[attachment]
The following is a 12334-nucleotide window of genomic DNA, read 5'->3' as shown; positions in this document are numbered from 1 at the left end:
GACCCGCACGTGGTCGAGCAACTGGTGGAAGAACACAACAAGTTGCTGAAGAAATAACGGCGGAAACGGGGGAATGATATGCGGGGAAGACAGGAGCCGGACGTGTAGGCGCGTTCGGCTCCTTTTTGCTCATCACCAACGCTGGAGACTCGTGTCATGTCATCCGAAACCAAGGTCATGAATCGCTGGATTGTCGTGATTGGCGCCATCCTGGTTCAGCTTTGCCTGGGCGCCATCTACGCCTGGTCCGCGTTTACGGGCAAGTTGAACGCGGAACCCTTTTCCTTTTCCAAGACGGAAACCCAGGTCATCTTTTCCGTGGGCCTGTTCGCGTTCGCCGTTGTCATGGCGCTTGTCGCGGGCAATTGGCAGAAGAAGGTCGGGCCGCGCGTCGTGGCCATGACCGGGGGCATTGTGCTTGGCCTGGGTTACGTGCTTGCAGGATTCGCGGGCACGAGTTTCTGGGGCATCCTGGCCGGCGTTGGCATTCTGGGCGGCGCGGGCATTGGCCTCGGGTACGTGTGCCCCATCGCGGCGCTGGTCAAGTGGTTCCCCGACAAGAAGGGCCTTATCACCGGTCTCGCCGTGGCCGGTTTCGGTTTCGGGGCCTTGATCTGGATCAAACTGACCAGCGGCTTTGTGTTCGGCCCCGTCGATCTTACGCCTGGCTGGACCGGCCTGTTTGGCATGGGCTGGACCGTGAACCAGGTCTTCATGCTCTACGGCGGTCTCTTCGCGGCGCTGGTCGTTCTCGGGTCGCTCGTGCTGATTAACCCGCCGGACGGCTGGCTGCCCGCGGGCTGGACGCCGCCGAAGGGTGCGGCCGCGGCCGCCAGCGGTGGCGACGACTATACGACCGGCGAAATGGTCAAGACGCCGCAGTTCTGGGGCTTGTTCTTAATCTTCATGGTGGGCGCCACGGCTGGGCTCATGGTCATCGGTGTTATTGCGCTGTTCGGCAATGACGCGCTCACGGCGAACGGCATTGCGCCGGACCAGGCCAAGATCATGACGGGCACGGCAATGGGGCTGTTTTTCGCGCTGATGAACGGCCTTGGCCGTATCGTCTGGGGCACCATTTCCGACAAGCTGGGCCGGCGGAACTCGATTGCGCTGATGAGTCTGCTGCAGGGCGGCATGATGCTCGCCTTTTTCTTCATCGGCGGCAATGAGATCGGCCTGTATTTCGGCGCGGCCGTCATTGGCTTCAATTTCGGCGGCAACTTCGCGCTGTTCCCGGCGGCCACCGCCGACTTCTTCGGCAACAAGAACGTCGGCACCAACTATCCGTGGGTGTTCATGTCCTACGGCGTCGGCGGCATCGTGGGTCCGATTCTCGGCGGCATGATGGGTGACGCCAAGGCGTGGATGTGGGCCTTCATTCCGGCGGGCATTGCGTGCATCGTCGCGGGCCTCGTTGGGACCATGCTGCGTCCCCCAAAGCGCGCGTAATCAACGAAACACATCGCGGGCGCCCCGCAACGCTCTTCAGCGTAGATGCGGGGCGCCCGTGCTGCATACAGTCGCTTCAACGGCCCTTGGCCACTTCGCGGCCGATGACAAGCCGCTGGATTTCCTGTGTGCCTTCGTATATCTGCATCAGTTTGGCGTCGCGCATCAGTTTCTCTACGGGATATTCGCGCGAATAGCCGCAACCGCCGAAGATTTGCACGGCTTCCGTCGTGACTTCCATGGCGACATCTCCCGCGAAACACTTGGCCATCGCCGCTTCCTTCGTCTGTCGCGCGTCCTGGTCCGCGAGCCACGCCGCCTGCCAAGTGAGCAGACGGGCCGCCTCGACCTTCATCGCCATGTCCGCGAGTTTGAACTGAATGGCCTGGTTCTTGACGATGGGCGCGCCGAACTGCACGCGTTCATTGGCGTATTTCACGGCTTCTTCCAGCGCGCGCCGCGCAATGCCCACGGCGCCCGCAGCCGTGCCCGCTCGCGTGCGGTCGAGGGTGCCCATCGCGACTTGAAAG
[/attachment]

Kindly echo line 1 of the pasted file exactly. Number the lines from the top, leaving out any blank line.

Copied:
The following is a 12334-nucleotide window of genomic DNA, read 5'->3' as shown; positions in this document are numbered from 1 at the left end: